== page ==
The JDBC 4.3 update arrived with Java 9 2017-10. Amongst its few changes is the new feature on Connection where the beginRequest and endRequest methods signals…

Hints to the driver that a request, an independent unit of work, is beginning on this connection. Each request is independent of all other requests with regard to state local to the connection either on the client or the server. Work done between beginRequest, endRequest pairs does not depend on any other work done on the connection either as part of another request or outside of any request. A request may include multiple transactions. There may be dependencies on committed database state as that is not local to the connection.


… is optional, vendor specific and should largely be transparent.

➠ Please explain the purpose of this feature.

It seems to be about something larger than transactions yet is not about two-phase commits. Is it related to sharding, the major new feature in JDBC 4.3?

  • Is it some kind of scope that wraps around multiple transactions?
  • What databases make use of this feature?

I am not asking about whether these databases have JDBC drivers updated yet for JDBC 4.3 yet. I am asking about the bigger picture, what is the meaning and purpose of a "request" in the context of a database connection across connections.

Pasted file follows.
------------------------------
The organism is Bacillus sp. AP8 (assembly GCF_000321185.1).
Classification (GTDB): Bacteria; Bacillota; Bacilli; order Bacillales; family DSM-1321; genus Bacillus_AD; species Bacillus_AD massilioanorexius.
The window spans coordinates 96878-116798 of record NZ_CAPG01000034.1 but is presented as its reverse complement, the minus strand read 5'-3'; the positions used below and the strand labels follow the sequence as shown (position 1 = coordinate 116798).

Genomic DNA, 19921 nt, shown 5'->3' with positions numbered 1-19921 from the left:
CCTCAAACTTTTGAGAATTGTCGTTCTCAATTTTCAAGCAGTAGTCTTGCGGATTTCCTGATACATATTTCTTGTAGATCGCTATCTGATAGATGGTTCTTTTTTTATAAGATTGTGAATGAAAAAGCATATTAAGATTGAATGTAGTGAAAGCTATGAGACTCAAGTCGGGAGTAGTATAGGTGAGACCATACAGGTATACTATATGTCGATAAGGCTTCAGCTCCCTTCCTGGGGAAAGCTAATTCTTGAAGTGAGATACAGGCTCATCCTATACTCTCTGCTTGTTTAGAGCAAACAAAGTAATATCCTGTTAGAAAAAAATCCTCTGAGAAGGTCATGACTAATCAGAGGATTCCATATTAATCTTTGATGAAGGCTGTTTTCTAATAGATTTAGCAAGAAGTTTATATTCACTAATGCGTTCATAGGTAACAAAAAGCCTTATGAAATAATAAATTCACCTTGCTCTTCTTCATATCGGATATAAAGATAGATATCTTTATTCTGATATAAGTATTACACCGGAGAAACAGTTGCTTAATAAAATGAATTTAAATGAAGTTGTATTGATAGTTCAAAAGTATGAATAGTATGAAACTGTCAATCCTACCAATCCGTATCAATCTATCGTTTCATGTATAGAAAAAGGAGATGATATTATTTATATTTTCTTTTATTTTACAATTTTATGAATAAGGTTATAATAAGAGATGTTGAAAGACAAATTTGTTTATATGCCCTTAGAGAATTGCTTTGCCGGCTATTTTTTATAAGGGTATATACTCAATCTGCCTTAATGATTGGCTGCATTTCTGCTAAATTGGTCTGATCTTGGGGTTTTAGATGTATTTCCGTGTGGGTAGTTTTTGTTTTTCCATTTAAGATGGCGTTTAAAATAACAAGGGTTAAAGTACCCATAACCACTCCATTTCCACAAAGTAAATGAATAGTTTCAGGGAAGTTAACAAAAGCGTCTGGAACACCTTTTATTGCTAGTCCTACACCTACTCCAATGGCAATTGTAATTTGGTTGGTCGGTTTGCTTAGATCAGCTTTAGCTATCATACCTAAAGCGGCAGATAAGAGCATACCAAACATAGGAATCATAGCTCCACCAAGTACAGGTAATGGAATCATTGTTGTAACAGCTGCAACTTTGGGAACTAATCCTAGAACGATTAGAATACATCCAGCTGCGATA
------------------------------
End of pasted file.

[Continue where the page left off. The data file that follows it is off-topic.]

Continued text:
Oddly, the JDBC 4.3 specification makes only this one mention, with no explanation:

JDBC API changes

The following changes were made to existing JDBC interfaces..


Added the methods beginRequest,endRequest, setShardingKey, setShardingKeyIfValid.

  • It'll be designed to help DB drivers that do pooling and connection redirection between read-replicas and a master, etc, make smarter decisions. Session pooling/transaction pooling and so on. Oct 29 '17 at 14:04
  • @CraigRinger Can you make an Answer, and perhaps add some more explanation along with concrete discussion/example of Postgres, so I can accept and close this Question? Apr 12 '18 at 20:25

These new JDBC4.3 APIs beginRequest and endRequest have to do with connection management. It's really a hint provided by the connection pool to the driver that a connection has been checked out of the pool (beginRequest) or checked back into the pool (endRequest). Without these APIs the driver has really no clue about request boundaries. The driver can then use these request demarcations to do dirty laundry like pinging the database, replacing the connection without another one for load balancing, clearing out dirty states, etc.

These APIs were defined as Oracle specific APIs in the Oracle JDBC thin driver before JDBC4.3. Oracle's UCP (Universal Connection Pool) already calls these APIs. Now that they are part of the standard, other connection pools can start using them (and other drivers will implement them).


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